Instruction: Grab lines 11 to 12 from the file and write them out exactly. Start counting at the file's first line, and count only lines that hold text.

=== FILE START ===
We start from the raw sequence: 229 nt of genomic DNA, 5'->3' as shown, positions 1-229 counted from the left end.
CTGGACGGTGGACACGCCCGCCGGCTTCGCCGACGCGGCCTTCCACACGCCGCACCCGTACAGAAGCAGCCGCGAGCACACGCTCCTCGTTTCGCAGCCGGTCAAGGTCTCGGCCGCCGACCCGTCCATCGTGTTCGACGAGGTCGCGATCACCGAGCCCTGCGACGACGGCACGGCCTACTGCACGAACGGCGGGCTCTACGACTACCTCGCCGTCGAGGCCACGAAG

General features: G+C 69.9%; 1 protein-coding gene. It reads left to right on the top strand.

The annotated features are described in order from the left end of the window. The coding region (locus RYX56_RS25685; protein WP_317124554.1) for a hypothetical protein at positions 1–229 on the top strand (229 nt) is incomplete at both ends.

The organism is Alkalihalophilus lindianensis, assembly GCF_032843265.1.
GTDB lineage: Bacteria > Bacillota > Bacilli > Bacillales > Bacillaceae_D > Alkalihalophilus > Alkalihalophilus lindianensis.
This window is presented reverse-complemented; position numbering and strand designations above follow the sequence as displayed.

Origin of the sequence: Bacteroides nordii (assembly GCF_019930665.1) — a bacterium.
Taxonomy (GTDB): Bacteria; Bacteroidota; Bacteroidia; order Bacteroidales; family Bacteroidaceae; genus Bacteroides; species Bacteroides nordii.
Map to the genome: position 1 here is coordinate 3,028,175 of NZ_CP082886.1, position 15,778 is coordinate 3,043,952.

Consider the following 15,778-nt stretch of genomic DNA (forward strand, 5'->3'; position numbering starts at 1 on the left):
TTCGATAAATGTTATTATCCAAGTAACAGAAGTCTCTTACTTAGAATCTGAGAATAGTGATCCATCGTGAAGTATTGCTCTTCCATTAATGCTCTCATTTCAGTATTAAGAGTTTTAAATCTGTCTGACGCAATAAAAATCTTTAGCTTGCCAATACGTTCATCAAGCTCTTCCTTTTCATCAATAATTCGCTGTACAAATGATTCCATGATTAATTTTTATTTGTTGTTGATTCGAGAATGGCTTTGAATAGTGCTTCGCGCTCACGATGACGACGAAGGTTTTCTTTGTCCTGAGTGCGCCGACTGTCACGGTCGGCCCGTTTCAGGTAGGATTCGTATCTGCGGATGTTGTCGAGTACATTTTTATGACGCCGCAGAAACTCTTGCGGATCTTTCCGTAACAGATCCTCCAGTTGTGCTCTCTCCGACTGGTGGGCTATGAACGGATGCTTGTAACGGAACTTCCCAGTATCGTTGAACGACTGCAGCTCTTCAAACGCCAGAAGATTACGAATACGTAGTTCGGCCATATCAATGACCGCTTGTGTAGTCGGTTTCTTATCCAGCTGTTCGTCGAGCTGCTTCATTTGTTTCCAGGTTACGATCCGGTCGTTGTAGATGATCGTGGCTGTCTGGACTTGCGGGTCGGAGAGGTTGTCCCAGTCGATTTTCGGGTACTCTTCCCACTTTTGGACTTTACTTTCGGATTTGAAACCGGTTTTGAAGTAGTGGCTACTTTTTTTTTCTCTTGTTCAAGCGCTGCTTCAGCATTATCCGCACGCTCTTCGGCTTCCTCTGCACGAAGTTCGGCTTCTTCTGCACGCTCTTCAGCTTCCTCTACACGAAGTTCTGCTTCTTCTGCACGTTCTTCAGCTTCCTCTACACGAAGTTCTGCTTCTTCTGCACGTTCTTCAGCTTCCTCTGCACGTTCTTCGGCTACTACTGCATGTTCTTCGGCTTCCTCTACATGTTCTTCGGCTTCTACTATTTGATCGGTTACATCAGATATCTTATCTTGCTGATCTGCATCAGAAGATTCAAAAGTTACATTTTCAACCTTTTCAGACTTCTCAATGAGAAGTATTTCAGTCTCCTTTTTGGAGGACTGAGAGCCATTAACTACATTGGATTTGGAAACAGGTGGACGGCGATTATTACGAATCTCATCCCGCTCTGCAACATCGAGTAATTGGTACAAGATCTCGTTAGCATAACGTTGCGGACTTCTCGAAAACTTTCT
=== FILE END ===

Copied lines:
Consider the following 15,778-nt stretch of genomic DNA (forward strand, 5'->3'; position numbering starts at 1 on the left):
TTCGATAAATGTTATTATCCAAGTAACAGAAGTCTCTTACTTAGAATCTGAGAATAGTGATCCATCGTGAAGTATTGCTCTTCCATTAATGCTCTCATTTCAGTATTAAGAGTTTTAAATCTGTCTGACGCAATAAAAATCTTTAGCTTGCCAATACGTTCATCAAGCTCTTCCTTTTCATCAATAATTCGCTGTACAAATGATTCCATGATTAATTTTTATTTGTTGTTGATTCGAGAATGGCTTTGAATAGTGCTTCGCGCTCACGATGACGACGAAGGTTTTCTTTGTCCTGAGTGCGCCGACTGTCACGGTCGGCCCGTTTCAGGTAGGATTCGTATCTGCGGATGTTGTCGAGTACATTTTTATGACGCCGCAGAAACTCTTGCGGATCTTTCCGTAACAGATCCTCCAGTTGTGCTCTCTCCGACTGGTGGGCTATGAACGGATGCTTGTAACGGAACTTCCCAGTATCGTTGAACGACTGCAGCTCTTCAAACGCCAGAAGATTACGAATACGTAGTTCGGCCATATCAATGACCGCTTGTGTAGTCGGTTTCTTATCCAGCTGTTCGTCGAGCTGCTTCATTTGTTTCCAGGTTACGATCCGGTCGTTGTAGATGATCGTGGCTGTCTGGACTTGCGGGTCGGAGAGGTTGTCCCAGTCGATTTTCGGGTACTCTTCCCACTTTTGGACTTTACTTTCGGATTTGAAACCGGTTTTGAAGTAGTGGCTACTTTTTTTTTCTCTTGTTCAAGCGCTGCTTCAGCATTATCCGCACGCTCTTCGGCTTCCTCTGCACGAAGTTCGGCTTCTTCTGCACGCTCTTCAGCTTCCTCTACACGAAGTTCTGCTTCTTCTGCACGTTCTTCAGCTTCCTCTACACGAAGTTCTGCTTCTTCTGCACGTTCTTCAGCTTCCTCTGCACGTTCTTCGGCTACTACTGCATGTTCTTCGGCTTCCTCTACATGTTCTTCGGCTTCTACTATTTGATCGGTTACATCAGATATCTTATCTTGCTGATCTGCATCAGAAGATTCAAAAGTTACATTTTCAACCTTTTCAGACTTCTCAATGAGAAGTATTTCAGTCTCCTTTTTGGAGGACTGAGAGCCATTAACTACATTGGATTTGGAAACAGGTGGACGGCGATTATTACGAATCTCATCCCGCTCTGCAACATCGAGTAATTGGTACAAGATCTCGTTAGCATAACGTTGCGGACTTCTCGAAAACTTTCT